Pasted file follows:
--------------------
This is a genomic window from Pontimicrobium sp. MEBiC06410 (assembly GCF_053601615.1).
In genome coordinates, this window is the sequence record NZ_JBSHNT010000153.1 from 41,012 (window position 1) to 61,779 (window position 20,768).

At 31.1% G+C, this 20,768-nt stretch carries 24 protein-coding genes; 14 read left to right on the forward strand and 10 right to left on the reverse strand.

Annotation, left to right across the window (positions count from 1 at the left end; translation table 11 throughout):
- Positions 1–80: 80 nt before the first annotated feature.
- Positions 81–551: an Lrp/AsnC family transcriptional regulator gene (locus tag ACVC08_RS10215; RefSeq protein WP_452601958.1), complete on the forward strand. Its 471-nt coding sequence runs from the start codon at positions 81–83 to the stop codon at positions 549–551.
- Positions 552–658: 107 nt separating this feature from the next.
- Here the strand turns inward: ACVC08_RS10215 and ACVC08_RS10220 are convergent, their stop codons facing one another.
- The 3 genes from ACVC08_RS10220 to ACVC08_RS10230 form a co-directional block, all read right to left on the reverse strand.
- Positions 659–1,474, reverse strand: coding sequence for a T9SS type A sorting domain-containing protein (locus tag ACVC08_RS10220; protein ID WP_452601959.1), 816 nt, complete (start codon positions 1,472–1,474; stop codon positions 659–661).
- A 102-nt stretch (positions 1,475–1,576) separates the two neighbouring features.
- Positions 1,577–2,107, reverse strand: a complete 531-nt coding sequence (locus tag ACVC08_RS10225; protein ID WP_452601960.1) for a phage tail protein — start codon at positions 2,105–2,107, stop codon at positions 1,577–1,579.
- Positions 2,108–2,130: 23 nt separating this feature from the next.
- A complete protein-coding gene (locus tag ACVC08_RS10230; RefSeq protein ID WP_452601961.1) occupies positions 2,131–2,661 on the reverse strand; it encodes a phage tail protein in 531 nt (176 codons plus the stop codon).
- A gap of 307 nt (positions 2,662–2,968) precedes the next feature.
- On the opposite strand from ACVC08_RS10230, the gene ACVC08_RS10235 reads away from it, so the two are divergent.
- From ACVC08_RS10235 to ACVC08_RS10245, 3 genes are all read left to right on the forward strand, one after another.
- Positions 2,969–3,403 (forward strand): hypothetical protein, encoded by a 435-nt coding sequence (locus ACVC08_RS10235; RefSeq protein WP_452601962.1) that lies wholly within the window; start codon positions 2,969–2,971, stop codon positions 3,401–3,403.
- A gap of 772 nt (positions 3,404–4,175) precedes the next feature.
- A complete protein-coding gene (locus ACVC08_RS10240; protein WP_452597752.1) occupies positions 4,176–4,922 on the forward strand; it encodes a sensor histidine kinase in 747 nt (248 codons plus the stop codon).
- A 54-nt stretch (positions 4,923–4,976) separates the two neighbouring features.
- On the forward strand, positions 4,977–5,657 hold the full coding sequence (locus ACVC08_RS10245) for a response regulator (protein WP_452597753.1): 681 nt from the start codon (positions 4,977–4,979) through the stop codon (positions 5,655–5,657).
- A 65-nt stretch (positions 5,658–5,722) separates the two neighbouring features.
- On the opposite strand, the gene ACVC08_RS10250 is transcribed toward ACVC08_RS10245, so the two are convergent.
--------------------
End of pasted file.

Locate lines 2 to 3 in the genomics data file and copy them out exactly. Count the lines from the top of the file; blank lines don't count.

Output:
In genome coordinates, this window is the sequence record NZ_JBSHNT010000153.1 from 41,012 (window position 1) to 61,779 (window position 20,768).

At 31.1% G+C, this 20,768-nt stretch carries 24 protein-coding genes; 14 read left to right on the forward strand and 10 right to left on the reverse strand.